$3 x 1000 people

That is $3000.

Types of Monthly Recurring Revenue (MRR)

1. New Recurring Monthly Revenue: This is the number of users who newly subscribe to your platform or patronize your business in a month.

2. Expansion Recurring Monthly Revenue: You know how businesses have different subscription plans? You would have noticed that some are usually higher than others. When users move from lower subscriptions to higher ones, that is an expansion. The expansion monthly revenue is the total revenue gotten from subscribers who upgrade to higher plans.

3. Churn Recurring Monthly Revenue: When customers choose a lower plan or cancel altogether, that results in a revenue churn. Thus, churn is the amount of losses a business makes from subscriptions. Businesses must calculate this to track how much progress they are making and how they should improve. For instance, if customers keep unsubscribing from a particular plan, you need to revisit that plan. Perhaps it does not serve your customers, and if so, keeping it will amount to continuous losses.


Relationship Between Recurring Revenue and Recurring Income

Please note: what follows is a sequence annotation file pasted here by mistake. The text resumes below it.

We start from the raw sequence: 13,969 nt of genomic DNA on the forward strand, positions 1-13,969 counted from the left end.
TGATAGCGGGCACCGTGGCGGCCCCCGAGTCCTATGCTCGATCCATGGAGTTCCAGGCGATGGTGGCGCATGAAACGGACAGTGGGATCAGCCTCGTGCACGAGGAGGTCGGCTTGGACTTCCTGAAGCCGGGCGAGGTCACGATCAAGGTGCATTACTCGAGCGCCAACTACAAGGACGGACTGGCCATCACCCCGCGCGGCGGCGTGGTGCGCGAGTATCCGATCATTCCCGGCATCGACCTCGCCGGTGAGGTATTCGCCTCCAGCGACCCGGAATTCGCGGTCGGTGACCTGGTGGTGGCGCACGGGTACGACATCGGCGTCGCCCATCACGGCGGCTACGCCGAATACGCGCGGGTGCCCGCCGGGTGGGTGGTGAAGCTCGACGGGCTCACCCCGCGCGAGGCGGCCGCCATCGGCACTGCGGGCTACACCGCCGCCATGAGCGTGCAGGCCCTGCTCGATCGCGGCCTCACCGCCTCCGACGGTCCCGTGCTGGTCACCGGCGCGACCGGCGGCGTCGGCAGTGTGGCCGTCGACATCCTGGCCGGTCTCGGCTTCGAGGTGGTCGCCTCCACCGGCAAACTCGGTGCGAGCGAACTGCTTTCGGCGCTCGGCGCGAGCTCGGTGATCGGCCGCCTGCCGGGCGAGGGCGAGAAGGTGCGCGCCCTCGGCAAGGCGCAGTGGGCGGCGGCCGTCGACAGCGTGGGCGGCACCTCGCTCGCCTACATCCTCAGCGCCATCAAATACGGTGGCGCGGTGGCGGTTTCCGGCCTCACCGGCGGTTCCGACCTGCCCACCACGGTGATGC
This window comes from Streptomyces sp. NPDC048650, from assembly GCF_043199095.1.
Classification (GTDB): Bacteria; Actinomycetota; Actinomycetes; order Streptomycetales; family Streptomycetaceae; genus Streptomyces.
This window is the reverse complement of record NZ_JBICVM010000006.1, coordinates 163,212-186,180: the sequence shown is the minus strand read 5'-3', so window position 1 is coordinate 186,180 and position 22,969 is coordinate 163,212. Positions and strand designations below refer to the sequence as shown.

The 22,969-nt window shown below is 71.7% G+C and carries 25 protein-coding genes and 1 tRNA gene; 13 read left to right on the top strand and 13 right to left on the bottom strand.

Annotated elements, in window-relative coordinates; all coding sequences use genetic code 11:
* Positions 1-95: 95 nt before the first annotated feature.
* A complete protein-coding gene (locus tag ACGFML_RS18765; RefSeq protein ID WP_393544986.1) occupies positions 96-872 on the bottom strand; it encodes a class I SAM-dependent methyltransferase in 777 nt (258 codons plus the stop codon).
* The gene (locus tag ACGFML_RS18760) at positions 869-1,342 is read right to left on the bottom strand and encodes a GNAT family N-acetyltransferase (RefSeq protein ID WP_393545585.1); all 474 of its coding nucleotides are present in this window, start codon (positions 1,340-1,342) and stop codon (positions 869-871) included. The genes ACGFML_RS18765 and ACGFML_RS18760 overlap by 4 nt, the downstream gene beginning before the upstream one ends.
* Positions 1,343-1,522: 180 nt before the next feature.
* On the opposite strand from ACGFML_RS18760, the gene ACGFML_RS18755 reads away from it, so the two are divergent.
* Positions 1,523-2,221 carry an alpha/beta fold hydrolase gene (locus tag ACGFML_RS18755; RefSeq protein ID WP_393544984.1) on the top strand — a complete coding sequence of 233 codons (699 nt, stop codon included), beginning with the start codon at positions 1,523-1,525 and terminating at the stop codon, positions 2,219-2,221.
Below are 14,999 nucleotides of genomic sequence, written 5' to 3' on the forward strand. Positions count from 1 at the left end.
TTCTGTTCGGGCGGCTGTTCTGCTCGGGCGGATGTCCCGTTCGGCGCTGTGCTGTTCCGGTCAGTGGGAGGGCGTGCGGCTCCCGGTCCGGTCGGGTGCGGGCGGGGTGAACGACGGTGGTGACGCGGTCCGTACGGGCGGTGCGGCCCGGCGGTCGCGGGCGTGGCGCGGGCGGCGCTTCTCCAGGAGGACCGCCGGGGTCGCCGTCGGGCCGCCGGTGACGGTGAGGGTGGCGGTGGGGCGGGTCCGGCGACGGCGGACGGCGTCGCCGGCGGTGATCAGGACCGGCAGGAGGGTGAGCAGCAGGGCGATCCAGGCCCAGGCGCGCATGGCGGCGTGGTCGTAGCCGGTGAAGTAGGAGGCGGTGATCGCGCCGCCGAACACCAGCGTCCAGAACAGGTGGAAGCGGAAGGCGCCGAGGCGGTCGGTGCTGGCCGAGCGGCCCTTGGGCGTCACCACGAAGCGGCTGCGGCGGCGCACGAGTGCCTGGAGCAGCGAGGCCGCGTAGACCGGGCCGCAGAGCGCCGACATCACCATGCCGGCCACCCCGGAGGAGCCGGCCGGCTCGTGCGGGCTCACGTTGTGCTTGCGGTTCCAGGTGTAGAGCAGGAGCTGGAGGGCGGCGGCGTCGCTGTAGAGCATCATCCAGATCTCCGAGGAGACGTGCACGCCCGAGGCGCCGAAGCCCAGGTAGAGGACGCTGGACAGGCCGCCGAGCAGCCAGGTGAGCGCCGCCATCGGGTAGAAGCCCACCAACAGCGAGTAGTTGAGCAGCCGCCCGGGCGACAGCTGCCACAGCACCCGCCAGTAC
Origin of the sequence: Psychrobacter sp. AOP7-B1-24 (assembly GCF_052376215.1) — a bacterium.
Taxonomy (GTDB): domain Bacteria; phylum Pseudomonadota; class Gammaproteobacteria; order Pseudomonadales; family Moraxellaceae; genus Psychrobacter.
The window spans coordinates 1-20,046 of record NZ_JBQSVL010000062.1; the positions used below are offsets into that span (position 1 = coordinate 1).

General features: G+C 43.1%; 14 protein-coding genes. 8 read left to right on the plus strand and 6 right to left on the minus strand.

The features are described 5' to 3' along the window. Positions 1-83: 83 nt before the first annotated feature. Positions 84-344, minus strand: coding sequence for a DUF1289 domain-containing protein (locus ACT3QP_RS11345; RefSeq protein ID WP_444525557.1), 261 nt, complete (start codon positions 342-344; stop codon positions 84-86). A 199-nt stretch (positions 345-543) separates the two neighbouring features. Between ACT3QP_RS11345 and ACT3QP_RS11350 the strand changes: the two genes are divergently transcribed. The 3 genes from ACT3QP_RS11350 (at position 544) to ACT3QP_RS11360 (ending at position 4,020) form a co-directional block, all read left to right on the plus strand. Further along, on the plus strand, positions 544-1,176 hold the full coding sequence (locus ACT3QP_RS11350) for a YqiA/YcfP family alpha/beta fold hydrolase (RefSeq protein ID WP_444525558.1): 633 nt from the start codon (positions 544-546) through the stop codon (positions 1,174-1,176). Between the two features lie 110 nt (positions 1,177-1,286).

Many business owners mistake revenue for income. People sometimes use both words for each other. However, a business must avoid that mistake in calculation. That is because a miscalculation of any of both figures can hamper the growth of the business.

Essentially, revenue is to income, what recurring revenue is to recurring income. Revenue is the amount of money a company makes, before subtracting any expenses. Income is the money a business has left after removing expenses (tax, production costs, electricity bills, etc.). In other words, income is revenue minus expenses. Therefore, recurring revenue helps your business make recurring income. When you have a steady inflow of money, you can take out your costs and decide how much profit you have left.

Why You Should Use a Recurring Revenue Business Model

As earlier noted, other business models are great, depending on the uniqueness of each niche. However, there are benefits specific to the recurring revenue model. These benefits do not apply to your business alone. They also apply to your customers; you know what they say about happy customers. They make for happy businesses. If you maximize these benefits, you will record significant growth in your business.

1. Convenient Spending for Customers

2. Enhances Business Planning

3. Financial Security

4. Better Performance Tracking

5. Improved Accountability

6. Flexibility